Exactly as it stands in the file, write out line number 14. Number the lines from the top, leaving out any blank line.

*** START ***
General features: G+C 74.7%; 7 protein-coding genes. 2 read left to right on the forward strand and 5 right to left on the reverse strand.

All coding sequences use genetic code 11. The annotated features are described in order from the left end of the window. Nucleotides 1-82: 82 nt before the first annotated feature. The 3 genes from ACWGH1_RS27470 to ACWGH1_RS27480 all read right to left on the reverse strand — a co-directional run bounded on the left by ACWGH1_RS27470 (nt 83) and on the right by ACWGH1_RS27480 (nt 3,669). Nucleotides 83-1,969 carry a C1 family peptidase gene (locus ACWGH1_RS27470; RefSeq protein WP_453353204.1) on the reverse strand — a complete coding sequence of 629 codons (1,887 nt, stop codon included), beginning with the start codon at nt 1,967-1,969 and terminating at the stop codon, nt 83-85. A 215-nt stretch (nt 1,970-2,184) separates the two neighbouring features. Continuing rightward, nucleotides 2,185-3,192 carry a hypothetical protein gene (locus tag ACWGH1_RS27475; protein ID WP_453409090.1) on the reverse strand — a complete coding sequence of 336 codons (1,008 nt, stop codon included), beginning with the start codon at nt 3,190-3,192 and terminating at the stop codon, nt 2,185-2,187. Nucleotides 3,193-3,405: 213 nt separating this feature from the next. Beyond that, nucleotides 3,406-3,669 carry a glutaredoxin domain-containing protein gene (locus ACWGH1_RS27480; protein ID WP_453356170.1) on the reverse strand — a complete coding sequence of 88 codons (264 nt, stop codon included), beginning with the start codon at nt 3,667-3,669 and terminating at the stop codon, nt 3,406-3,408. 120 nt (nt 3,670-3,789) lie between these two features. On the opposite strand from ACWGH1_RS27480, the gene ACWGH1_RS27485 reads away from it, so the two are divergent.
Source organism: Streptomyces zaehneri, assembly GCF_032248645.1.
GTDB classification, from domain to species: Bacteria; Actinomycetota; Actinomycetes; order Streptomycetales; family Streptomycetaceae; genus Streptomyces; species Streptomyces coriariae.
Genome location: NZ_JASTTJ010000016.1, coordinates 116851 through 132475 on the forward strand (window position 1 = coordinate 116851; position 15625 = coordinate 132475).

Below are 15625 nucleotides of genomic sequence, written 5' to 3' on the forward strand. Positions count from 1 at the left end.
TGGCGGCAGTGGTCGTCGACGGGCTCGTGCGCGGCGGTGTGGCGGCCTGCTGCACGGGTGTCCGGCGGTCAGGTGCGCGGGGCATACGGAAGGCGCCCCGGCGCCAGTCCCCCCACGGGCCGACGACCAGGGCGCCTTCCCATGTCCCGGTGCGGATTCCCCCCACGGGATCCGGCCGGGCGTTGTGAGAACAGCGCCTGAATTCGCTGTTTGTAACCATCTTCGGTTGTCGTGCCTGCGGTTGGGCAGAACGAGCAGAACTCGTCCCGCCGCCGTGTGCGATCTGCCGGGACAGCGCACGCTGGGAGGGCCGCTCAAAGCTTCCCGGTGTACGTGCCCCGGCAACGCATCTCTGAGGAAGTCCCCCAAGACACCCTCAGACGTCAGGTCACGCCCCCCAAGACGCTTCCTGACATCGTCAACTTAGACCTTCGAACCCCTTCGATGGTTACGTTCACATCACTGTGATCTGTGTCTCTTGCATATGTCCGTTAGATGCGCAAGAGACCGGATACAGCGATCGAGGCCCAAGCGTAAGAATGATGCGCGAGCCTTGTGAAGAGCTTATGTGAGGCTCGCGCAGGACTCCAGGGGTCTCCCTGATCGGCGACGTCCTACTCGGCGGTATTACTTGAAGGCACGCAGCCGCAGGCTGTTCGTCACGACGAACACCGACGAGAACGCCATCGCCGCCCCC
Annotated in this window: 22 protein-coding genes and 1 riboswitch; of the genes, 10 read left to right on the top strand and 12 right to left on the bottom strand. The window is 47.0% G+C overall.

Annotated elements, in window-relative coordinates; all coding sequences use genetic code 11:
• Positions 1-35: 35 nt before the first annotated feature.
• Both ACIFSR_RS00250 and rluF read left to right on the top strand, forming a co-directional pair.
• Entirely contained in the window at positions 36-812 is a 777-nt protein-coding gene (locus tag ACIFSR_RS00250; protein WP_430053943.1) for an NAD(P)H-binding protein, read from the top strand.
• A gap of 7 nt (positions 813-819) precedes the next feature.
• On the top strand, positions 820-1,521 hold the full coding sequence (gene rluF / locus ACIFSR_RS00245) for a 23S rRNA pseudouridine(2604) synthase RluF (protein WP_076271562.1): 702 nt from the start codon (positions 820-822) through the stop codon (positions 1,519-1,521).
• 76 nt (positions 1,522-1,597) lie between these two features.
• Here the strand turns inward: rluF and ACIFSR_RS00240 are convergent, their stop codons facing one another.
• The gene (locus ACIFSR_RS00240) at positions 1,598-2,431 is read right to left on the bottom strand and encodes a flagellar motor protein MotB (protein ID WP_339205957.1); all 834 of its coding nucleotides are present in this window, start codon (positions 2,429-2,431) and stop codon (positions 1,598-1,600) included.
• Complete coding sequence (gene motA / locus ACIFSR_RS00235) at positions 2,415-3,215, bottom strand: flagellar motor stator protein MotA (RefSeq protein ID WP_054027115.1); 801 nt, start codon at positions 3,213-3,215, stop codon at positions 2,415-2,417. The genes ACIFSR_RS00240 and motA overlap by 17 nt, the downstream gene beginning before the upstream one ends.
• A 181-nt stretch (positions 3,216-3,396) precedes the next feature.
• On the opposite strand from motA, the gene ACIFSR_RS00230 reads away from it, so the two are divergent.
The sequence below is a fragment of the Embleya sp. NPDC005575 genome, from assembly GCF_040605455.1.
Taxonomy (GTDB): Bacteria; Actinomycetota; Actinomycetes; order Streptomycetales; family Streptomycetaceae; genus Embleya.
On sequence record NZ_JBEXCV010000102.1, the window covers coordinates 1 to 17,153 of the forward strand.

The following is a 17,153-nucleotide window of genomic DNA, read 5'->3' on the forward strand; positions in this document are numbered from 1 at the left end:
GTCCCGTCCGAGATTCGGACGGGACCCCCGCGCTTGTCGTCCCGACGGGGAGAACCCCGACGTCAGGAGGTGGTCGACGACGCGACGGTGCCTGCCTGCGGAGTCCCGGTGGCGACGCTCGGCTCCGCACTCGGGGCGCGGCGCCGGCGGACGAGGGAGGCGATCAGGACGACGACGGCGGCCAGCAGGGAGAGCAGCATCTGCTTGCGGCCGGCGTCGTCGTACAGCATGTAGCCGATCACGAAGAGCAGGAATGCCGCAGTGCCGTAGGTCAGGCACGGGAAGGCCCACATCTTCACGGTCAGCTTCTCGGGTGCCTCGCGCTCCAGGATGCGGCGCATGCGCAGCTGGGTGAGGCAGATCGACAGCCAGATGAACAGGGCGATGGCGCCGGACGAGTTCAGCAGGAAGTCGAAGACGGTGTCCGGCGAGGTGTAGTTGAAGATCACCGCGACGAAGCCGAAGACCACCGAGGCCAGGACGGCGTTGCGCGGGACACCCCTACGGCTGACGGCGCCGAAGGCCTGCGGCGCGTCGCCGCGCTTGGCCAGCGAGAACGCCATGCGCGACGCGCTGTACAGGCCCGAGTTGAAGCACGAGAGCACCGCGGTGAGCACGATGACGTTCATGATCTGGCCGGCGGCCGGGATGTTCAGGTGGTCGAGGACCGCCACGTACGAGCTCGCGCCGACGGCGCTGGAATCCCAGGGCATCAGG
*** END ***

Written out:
• On the top strand, positions 820-1,521 hold the full coding sequence (gene rluF / locus ACIFSR_RS00245) for a 23S rRNA pseudouridine(2604) synthase RluF (protein WP_076271562.1): 702 nt from the start codon (positions 820-822) through the stop codon (positions 1,519-1,521).